In her recent comment, AiR member Leanne63 wonders how to give the right amount of support to her son who has begun to attend AA meetings…
"We have a rule with our son that he must call us before coming over. He showed up here a couple days ago banging on the outside door and knocking on my kitchen window. I did not answer the door. Some how he got into the building and he just walked in. Calmly I had to remind him that he no longer lives here and cannot just walk in as if you own the place. He had no response for me until he took out something from his pocket. He simply said I wanted to show you this. He had a 24-hour coin. I was surprised and happy. I gave him a hug and told him I was proud of him. He said he's been to a couple AA meetings. He asked me where a couple of night meetings were and I told him. I'm going to go to them he says. So I figured I'd give him a chance to attend a couple I normally go to and I did not go. Then I get a text at 3:30am telling me he didn't go. I told hubby that I was trying to let him get comfortable going without having to see me. I told hubby I'm just going to attend those meetings if I choose to, and let him work on being comfortable whether I am there or not.
I don't know if there are other parents who attend AA meetings here but I am trying to figure out how to be a supporting mom but yet not get on his butt when I get excuses from him as if he was just another member of AA."
Once treatment has begun, step back
While helping your Loved One engage with treatment is a critical piece of this program, we suggest you stay out of the specifics of that treatment or self help. There are two reasons for this:
- Your Loved One needs to determine what works best for him, and to find enough motivation to go.
- You will tie yourself up in a pretzel trying to stay on top of what he is or is not doing. It is his responsibility and the responsibility of the treater, to manage treatment once you have helped him get through the door of that treatment.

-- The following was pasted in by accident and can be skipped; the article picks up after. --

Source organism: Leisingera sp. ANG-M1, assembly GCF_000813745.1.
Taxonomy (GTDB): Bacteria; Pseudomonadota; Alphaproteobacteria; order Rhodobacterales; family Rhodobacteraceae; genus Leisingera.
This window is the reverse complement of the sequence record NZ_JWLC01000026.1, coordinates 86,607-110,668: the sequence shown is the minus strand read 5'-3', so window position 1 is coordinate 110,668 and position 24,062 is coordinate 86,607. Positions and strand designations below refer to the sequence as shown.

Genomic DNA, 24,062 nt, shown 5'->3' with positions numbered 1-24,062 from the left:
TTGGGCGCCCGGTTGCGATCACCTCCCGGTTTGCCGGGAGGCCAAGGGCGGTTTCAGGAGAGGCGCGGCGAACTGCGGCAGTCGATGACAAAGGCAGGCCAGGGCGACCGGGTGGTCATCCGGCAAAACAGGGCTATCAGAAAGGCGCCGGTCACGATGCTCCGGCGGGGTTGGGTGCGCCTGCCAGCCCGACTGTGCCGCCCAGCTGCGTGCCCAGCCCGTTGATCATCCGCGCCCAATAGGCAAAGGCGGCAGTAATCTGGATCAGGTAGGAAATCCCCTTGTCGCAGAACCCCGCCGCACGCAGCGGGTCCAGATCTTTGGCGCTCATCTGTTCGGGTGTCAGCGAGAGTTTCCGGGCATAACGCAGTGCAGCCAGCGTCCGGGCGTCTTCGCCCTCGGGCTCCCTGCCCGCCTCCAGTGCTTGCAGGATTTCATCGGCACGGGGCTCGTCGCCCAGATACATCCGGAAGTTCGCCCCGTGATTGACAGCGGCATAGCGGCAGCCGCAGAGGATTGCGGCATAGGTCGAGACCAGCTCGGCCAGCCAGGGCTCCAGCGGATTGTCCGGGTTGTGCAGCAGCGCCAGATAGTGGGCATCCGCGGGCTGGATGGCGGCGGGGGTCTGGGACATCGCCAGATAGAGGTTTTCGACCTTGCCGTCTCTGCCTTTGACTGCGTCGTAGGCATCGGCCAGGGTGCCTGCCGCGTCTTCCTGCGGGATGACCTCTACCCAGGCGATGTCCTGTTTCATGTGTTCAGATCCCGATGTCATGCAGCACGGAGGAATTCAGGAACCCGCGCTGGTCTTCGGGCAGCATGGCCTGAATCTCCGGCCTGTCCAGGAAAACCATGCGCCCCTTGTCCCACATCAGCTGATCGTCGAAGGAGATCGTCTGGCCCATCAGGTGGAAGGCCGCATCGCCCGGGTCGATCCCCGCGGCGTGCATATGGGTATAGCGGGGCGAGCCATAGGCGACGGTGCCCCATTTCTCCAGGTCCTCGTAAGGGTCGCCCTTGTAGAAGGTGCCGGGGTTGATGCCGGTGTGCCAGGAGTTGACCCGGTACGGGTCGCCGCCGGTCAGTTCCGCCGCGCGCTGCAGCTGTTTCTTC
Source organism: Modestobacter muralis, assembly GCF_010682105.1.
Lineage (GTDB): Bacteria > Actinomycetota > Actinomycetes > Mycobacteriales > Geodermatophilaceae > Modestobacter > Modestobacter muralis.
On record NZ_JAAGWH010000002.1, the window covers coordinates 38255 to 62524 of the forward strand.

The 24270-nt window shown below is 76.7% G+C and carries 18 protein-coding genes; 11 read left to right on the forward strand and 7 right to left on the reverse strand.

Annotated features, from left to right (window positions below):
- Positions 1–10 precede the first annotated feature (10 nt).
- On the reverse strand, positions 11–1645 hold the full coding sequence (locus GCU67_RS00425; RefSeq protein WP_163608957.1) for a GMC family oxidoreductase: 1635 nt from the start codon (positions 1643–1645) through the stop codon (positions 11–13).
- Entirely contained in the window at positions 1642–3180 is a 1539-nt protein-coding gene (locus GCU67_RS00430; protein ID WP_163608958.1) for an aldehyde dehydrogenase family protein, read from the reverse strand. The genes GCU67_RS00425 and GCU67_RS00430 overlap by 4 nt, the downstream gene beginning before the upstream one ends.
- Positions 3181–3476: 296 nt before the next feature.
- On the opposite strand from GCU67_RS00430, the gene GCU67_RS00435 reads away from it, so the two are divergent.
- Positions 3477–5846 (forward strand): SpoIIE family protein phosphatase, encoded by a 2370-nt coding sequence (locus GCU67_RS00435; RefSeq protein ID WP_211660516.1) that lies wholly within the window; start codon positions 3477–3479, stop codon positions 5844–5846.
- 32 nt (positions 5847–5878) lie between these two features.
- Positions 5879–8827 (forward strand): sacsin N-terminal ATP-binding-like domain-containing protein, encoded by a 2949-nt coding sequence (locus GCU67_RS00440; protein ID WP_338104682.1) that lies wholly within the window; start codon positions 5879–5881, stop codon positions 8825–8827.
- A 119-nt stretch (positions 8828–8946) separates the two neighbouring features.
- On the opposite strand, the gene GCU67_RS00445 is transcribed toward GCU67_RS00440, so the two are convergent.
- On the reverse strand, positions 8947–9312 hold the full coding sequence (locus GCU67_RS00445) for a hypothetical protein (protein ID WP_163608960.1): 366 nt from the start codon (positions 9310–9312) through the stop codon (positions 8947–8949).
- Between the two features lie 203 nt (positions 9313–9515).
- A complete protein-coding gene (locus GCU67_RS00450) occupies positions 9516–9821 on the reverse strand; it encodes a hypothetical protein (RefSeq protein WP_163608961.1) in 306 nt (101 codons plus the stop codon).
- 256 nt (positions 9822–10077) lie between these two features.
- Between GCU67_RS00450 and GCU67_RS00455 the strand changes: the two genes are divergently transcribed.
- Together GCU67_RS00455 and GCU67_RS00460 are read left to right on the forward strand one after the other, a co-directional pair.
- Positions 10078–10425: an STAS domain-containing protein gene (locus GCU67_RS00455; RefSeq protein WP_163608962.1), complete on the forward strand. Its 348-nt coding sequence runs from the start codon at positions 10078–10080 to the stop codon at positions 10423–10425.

A principle of CRAFT is to positively reinforce non-use – and this includes non-use linked to treatment. So, grab the pom-poms when your son shows you a 24-hour AA chip. Alternatively, disengage neutrally and quietly when he doesn’t show up at to the AA meeting. (See Module 5 on Rewarding Non-Use)
There’s a lot of starting and stopping in early sobriety. This can unfortunately last some time. It’s going to take patience and trust in the process for you to disengage when you see your son faltering in his efforts at sobriety.
Starting and stopping is how we learn just how immense the problem of addiction is, that the little promises we make to ourselves are simply not enough. Keeping to 3 oxycodone tabs, 2 times a day is a promise you make to yourself that you inevitably break. The problem of opiate addiction is simply bigger than these simplistic attempts at control. Failed attempts at control can lead to an “aha!” moment where you recognize the reach addiction has in your life.
The family member must understand how early recovery works
Understanding this social learning is key to motivating you, as the family member, to step back when you see use or when you see your Loved One missing an AA meeting. You son is trying. He’s zigging and zagging for sure. You have made your message clear. You aren’t supporting him and you want him to address his addiction. You are thrilled when he takes any action in that direction.
Your AA meetings are surely important to you and you’ve probably scoped out the best meetings in your area. Wanting your son to get the best of AA makes sense…. but I wonder if there are other meetings you can suggest to him. For instance, for young people I suggest young peoples’ meetings or he might try a men’s meeting. And, if you both land at the same meeting some evening, it just won’t be the worst thing. Your own sustained recovery is important; maintaining your recovery routine has to remain a priority.
Thank you for writing in. The work of this program is in the details and your question is an important addition to navigating those details.